Prevention and Intervention for Lead Exposure

Wisconsin citizens deserve to be protected from toxins that affect their health, growth, development, and potential. Preventing lead exposure is the best practice because there is no safe level of lead in the human body. Early detection through blood lead screening programs that are accessible to children and adults at high risk for lead exposure is important. Early intervention and comprehensive follow-up when lead poisoning is detected also protects the child or adult from prolonged exposure.


About Lead

Learn about lead poisoning and the threat it poses to children.


Developing Brains Vulnerable to Lead Exposure

To date, research supports the conclusion made in 1991 that lead can adversely affect learning and behavior even at levels as less than 10 micrograms per deciliter.


Occupational Exposure

Exposure to lead in the work place can be prevented. Parents in lead related occupations expose themselves and other family members by bringing lead in their vehicle and home on their clothes or skin.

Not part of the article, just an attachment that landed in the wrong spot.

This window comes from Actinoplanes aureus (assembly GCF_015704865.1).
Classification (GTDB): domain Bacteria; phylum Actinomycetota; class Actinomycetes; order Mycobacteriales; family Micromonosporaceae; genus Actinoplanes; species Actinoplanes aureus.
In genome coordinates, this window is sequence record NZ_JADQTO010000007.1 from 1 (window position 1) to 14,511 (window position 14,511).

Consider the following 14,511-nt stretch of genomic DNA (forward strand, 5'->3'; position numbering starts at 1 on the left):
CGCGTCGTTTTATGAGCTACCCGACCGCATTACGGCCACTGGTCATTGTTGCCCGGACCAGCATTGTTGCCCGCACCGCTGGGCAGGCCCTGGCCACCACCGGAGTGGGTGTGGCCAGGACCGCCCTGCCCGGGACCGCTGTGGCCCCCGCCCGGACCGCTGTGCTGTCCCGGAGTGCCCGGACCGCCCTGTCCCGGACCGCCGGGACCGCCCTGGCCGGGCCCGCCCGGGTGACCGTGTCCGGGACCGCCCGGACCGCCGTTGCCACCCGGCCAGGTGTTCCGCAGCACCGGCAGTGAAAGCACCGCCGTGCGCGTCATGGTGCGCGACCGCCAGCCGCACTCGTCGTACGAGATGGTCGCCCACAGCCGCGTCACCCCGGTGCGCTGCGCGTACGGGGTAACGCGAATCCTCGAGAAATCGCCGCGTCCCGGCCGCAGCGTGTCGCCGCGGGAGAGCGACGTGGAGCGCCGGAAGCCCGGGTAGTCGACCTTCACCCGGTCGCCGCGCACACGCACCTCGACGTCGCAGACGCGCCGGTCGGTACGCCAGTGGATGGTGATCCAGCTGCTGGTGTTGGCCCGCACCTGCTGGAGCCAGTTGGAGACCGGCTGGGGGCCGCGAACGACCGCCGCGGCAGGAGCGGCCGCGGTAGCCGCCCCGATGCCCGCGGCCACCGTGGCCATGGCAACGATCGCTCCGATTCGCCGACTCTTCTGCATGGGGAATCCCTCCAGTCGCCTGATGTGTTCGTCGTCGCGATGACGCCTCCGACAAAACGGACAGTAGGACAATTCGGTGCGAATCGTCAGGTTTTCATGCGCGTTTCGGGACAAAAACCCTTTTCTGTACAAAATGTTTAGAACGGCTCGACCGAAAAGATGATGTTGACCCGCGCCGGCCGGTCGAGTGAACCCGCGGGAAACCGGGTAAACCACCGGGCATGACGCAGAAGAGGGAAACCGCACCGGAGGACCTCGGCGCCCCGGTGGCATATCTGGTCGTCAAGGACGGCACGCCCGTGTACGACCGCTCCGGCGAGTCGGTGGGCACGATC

Reproductive Health, Pregnancy and Breastfeeding


Effects of maternal lead exposure, past and present, on the fetus and information about lead in breast milk.


Blood Lead Testing of Children

Who, when, and where to test children for lead poisoning.

Nutrition and Lead Exposure

Regular well-balanced meals are important for adequate growth and development, and can help to decrease lead absorption.

Public Health Intervention for Lead Poisoning

Assuring follow-up care and access to blood lead tests.

Sources of Lead Exposure

Sources of lead poisoning for children and adults; effective hazard control methods; consumer product alerts.

Treatment of Lead Poisoning

The primary and most effective treatment for lead poisoning is removing the source of lead exposure.  Learn more about environmental and medical management of treating a child with lead poisoning.


Last Revised: November 23, 2014